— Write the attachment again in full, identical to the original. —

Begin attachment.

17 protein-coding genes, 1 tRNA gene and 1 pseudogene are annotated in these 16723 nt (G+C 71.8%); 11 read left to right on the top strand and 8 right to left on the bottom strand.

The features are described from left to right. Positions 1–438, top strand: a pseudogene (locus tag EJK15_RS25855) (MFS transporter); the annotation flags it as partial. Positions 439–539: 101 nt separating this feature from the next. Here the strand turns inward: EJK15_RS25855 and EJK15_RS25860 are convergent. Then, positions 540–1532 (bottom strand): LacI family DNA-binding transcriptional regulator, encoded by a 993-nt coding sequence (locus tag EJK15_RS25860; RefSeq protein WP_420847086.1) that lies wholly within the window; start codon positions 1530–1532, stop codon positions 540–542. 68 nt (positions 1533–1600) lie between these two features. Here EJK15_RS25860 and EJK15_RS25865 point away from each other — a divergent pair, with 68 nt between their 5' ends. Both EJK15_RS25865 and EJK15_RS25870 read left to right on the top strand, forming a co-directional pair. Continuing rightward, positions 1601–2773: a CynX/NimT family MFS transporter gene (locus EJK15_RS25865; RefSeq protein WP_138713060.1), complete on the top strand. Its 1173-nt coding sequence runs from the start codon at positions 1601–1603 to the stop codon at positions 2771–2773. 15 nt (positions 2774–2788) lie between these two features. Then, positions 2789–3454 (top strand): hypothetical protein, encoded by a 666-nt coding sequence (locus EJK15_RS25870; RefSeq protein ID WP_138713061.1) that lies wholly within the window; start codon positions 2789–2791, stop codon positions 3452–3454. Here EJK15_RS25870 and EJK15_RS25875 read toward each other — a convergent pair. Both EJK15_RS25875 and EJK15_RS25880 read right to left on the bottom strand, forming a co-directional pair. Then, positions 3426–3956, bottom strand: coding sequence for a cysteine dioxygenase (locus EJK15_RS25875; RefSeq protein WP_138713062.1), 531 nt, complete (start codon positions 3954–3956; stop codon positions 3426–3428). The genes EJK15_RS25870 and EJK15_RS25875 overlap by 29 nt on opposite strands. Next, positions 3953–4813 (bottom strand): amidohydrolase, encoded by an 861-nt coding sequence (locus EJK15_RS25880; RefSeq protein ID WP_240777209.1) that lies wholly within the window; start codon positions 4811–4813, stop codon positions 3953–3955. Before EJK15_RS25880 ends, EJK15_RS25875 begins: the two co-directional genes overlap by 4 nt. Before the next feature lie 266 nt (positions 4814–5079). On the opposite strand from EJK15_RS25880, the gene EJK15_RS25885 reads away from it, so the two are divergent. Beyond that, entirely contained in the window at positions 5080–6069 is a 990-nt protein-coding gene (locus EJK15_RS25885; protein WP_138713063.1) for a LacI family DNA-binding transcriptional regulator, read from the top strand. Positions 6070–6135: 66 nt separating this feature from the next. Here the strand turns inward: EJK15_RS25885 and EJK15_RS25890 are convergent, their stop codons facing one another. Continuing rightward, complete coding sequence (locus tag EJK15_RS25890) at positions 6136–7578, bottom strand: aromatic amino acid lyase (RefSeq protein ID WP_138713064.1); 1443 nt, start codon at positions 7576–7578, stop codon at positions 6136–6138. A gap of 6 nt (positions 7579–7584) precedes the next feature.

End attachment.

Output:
17 protein-coding genes, 1 tRNA gene and 1 pseudogene are annotated in these 16723 nt (G+C 71.8%); 11 read left to right on the top strand and 8 right to left on the bottom strand.

The features are described from left to right. Positions 1–438, top strand: a pseudogene (locus tag EJK15_RS25855) (MFS transporter); the annotation flags it as partial. Positions 439–539: 101 nt separating this feature from the next. Here the strand turns inward: EJK15_RS25855 and EJK15_RS25860 are convergent. Then, positions 540–1532 (bottom strand): LacI family DNA-binding transcriptional regulator, encoded by a 993-nt coding sequence (locus tag EJK15_RS25860; RefSeq protein WP_420847086.1) that lies wholly within the window; start codon positions 1530–1532, stop codon positions 540–542. 68 nt (positions 1533–1600) lie between these two features. Here EJK15_RS25860 and EJK15_RS25865 point away from each other — a divergent pair, with 68 nt between their 5' ends. Both EJK15_RS25865 and EJK15_RS25870 read left to right on the top strand, forming a co-directional pair. Continuing rightward, positions 1601–2773: a CynX/NimT family MFS transporter gene (locus EJK15_RS25865; RefSeq protein WP_138713060.1), complete on the top strand. Its 1173-nt coding sequence runs from the start codon at positions 1601–1603 to the stop codon at positions 2771–2773. 15 nt (positions 2774–2788) lie between these two features. Then, positions 2789–3454 (top strand): hypothetical protein, encoded by a 666-nt coding sequence (locus EJK15_RS25870; RefSeq protein ID WP_138713061.1) that lies wholly within the window; start codon positions 2789–2791, stop codon positions 3452–3454. Here EJK15_RS25870 and EJK15_RS25875 read toward each other — a convergent pair. Both EJK15_RS25875 and EJK15_RS25880 read right to left on the bottom strand, forming a co-directional pair. Then, positions 3426–3956, bottom strand: coding sequence for a cysteine dioxygenase (locus EJK15_RS25875; RefSeq protein WP_138713062.1), 531 nt, complete (start codon positions 3954–3956; stop codon positions 3426–3428). The genes EJK15_RS25870 and EJK15_RS25875 overlap by 29 nt on opposite strands. Next, positions 3953–4813 (bottom strand): amidohydrolase, encoded by an 861-nt coding sequence (locus EJK15_RS25880; RefSeq protein ID WP_240777209.1) that lies wholly within the window; start codon positions 4811–4813, stop codon positions 3953–3955. Before EJK15_RS25880 ends, EJK15_RS25875 begins: the two co-directional genes overlap by 4 nt. Before the next feature lie 266 nt (positions 4814–5079). On the opposite strand from EJK15_RS25880, the gene EJK15_RS25885 reads away from it, so the two are divergent. Beyond that, entirely contained in the window at positions 5080–6069 is a 990-nt protein-coding gene (locus EJK15_RS25885; protein WP_138713063.1) for a LacI family DNA-binding transcriptional regulator, read from the top strand. Positions 6070–6135: 66 nt separating this feature from the next. Here the strand turns inward: EJK15_RS25885 and EJK15_RS25890 are convergent, their stop codons facing one another. Continuing rightward, complete coding sequence (locus tag EJK15_RS25890) at positions 6136–7578, bottom strand: aromatic amino acid lyase (RefSeq protein ID WP_138713064.1); 1443 nt, start codon at positions 7576–7578, stop codon at positions 6136–6138. A gap of 6 nt (positions 7579–7584) precedes the next feature.